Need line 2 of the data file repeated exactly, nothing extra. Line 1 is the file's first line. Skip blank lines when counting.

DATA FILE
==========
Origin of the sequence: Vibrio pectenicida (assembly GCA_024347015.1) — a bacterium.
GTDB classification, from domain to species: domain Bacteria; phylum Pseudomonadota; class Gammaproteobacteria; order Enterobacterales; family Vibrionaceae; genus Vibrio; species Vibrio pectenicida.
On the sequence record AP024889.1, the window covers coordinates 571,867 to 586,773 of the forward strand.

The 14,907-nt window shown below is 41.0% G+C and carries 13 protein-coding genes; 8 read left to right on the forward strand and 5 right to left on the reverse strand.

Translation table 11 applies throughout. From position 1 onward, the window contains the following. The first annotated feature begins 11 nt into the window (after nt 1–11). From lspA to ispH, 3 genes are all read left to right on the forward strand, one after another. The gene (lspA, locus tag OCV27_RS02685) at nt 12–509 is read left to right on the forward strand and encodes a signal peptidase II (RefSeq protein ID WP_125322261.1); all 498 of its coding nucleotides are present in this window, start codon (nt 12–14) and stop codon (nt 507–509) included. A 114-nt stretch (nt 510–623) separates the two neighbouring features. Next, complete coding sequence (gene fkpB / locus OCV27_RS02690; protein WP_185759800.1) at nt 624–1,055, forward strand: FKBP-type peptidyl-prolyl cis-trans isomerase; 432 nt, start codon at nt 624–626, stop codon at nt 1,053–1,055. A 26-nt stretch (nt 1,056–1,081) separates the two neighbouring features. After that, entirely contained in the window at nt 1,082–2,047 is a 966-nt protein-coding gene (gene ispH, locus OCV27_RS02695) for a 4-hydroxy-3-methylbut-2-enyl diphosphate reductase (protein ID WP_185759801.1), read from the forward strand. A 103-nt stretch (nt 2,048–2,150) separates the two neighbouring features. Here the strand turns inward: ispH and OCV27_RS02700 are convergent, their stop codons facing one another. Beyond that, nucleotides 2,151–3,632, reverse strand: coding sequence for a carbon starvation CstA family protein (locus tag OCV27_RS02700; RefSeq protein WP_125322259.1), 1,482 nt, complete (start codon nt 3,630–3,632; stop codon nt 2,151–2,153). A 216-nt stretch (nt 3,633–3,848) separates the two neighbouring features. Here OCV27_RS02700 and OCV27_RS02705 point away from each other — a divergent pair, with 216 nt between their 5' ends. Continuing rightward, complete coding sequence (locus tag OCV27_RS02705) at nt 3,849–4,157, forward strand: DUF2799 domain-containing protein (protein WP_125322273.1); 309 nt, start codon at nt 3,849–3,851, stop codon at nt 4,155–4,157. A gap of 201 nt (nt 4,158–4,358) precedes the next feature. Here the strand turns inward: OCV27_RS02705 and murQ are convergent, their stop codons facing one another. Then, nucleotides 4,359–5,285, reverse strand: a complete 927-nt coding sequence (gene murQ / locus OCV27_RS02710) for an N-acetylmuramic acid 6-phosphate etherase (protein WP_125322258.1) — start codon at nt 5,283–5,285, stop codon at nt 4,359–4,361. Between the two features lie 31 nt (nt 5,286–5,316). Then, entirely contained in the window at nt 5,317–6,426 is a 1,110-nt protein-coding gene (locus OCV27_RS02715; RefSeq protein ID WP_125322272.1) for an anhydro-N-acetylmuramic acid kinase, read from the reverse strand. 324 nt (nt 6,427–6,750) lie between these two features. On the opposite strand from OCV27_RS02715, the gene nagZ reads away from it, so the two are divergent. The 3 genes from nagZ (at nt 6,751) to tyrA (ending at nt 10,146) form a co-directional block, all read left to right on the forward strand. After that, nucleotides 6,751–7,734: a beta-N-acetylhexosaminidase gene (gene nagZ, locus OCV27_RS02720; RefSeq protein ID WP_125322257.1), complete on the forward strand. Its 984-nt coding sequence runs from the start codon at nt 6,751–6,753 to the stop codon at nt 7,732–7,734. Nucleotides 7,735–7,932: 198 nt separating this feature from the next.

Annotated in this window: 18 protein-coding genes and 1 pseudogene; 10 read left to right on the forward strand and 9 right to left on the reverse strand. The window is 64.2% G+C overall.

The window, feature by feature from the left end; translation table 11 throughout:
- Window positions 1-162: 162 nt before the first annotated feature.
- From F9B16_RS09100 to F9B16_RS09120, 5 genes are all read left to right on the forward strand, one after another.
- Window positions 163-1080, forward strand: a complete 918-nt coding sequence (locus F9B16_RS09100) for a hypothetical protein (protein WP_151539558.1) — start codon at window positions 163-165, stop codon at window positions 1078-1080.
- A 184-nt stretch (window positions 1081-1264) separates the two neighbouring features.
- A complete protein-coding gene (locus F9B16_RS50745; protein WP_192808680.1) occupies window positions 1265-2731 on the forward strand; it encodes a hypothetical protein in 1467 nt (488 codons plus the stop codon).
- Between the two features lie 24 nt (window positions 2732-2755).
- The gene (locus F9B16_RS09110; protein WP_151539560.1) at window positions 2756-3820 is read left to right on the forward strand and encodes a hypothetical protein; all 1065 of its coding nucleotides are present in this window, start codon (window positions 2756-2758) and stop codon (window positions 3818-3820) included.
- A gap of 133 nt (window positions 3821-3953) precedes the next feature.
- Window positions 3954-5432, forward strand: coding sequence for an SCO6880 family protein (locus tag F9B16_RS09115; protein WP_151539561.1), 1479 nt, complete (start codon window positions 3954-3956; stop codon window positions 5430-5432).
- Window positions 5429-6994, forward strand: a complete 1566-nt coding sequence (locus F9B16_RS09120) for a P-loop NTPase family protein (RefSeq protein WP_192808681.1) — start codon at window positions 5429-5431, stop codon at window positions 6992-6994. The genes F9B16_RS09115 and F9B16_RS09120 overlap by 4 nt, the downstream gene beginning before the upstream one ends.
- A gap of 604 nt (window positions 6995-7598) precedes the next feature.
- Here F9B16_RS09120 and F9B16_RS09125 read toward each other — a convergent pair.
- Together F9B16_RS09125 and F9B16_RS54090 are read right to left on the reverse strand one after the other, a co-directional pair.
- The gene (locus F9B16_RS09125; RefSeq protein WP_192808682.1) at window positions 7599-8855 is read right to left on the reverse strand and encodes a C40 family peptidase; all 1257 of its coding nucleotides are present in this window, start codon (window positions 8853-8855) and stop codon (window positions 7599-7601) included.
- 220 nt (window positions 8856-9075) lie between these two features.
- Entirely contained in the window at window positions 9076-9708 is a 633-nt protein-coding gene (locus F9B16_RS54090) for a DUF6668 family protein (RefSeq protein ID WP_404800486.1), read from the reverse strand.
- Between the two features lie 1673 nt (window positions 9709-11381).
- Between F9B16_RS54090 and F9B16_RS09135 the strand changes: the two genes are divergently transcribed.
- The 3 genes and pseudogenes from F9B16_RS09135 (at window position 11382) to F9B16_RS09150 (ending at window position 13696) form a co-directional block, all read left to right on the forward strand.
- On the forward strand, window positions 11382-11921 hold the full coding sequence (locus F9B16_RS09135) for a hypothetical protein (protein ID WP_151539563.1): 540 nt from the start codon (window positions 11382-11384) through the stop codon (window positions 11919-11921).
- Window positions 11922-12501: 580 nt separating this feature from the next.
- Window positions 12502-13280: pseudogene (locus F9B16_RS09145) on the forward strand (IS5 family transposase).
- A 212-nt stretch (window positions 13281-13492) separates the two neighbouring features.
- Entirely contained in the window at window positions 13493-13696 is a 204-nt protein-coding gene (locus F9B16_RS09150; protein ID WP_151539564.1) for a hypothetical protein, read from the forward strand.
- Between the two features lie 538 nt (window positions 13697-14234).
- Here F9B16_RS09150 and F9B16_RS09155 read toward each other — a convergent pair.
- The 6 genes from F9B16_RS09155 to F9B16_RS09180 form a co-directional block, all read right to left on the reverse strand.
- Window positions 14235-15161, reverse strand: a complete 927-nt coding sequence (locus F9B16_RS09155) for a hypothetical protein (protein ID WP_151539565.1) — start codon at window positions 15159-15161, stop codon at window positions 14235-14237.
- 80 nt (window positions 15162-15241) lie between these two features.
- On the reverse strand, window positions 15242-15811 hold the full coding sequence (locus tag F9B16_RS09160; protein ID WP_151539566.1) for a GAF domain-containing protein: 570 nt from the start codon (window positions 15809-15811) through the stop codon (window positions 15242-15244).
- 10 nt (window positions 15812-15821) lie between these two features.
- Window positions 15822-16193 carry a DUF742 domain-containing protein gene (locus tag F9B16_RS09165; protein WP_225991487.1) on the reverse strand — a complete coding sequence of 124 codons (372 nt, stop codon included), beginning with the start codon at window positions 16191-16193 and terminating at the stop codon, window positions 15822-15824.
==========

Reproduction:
GTDB classification, from domain to species: domain Bacteria; phylum Pseudomonadota; class Gammaproteobacteria; order Enterobacterales; family Vibrionaceae; genus Vibrio; species Vibrio pectenicida.